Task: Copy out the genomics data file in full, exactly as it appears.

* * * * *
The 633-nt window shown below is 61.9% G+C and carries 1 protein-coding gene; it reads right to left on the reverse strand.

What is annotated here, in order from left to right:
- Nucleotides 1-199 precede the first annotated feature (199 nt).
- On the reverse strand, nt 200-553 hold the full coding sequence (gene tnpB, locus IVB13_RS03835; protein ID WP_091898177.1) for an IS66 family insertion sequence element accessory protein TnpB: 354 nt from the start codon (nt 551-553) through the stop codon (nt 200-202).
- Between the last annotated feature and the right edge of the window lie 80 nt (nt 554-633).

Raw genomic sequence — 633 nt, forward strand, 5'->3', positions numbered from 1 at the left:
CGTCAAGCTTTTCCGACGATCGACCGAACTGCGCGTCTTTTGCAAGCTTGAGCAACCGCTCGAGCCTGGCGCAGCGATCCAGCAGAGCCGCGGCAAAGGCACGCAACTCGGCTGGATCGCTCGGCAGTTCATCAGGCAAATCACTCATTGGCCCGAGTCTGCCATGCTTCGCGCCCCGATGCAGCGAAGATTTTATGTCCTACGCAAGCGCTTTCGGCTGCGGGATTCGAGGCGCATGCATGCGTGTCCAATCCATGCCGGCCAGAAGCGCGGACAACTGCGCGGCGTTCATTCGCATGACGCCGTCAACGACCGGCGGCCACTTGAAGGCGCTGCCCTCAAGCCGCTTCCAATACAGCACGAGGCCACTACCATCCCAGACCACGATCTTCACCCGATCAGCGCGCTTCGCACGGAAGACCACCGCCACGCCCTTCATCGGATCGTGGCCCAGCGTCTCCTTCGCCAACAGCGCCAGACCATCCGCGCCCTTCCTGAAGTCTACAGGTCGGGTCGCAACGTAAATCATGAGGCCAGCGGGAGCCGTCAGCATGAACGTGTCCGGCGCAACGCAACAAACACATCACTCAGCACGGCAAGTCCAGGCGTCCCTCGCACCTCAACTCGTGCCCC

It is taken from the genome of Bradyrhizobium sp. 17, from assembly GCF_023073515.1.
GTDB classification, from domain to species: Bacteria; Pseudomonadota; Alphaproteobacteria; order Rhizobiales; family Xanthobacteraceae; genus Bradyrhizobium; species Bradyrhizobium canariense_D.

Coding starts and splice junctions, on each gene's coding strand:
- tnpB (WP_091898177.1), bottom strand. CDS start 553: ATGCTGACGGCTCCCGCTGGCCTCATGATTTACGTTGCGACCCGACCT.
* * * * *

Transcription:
The 633-nt window shown below is 61.9% G+C and carries 1 protein-coding gene; it reads right to left on the reverse strand.

What is annotated here, in order from left to right:
- Nucleotides 1-199 precede the first annotated feature (199 nt).
- On the reverse strand, nt 200-553 hold the full coding sequence (gene tnpB, locus IVB13_RS03835; protein ID WP_091898177.1) for an IS66 family insertion sequence element accessory protein TnpB: 354 nt from the start codon (nt 551-553) through the stop codon (nt 200-202).
- Between the last annotated feature and the right edge of the window lie 80 nt (nt 554-633).

Raw genomic sequence — 633 nt, forward strand, 5'->3', positions numbered from 1 at the left:
CGTCAAGCTTTTCCGACGATCGACCGAACTGCGCGTCTTTTGCAAGCTTGAGCAACCGCTCGAGCCTGGCGCAGCGATCCAGCAGAGCCGCGGCAAAGGCACGCAACTCGGCTGGATCGCTCGGCAGTTCATCAGGCAAATCACTCATTGGCCCGAGTCTGCCATGCTTCGCGCCCCGATGCAGCGAAGATTTTATGTCCTACGCAAGCGCTTTCGGCTGCGGGATTCGAGGCGCATGCATGCGTGTCCAATCCATGCCGGCCAGAAGCGCGGACAACTGCGCGGCGTTCATTCGCATGACGCCGTCAACGACCGGCGGCCACTTGAAGGCGCTGCCCTCAAGCCGCTTCCAATACAGCACGAGGCCACTACCATCCCAGACCACGATCTTCACCCGATCAGCGCGCTTCGCACGGAAGACCACCGCCACGCCCTTCATCGGATCGTGGCCCAGCGTCTCCTTCGCCAACAGCGCCAGACCATCCGCGCCCTTCCTGAAGTCTACAGGTCGGGTCGCAACGTAAATCATGAGGCCAGCGGGAGCCGTCAGCATGAACGTGTCCGGCGCAACGCAACAAACACATCACTCAGCACGGCAAGTCCAGGCGTCCCTCGCACCTCAACTCGTGCCCC

It is taken from the genome of Bradyrhizobium sp. 17, from assembly GCF_023073515.1.
GTDB classification, from domain to species: Bacteria; Pseudomonadota; Alphaproteobacteria; order Rhizobiales; family Xanthobacteraceae; genus Bradyrhizobium; species Bradyrhizobium canariense_D.

Coding starts and splice junctions, on each gene's coding strand:
- tnpB (WP_091898177.1), bottom strand. CDS start 553: ATGCTGACGGCTCCCGCTGGCCTCATGATTTACGTTGCGACCCGACCT.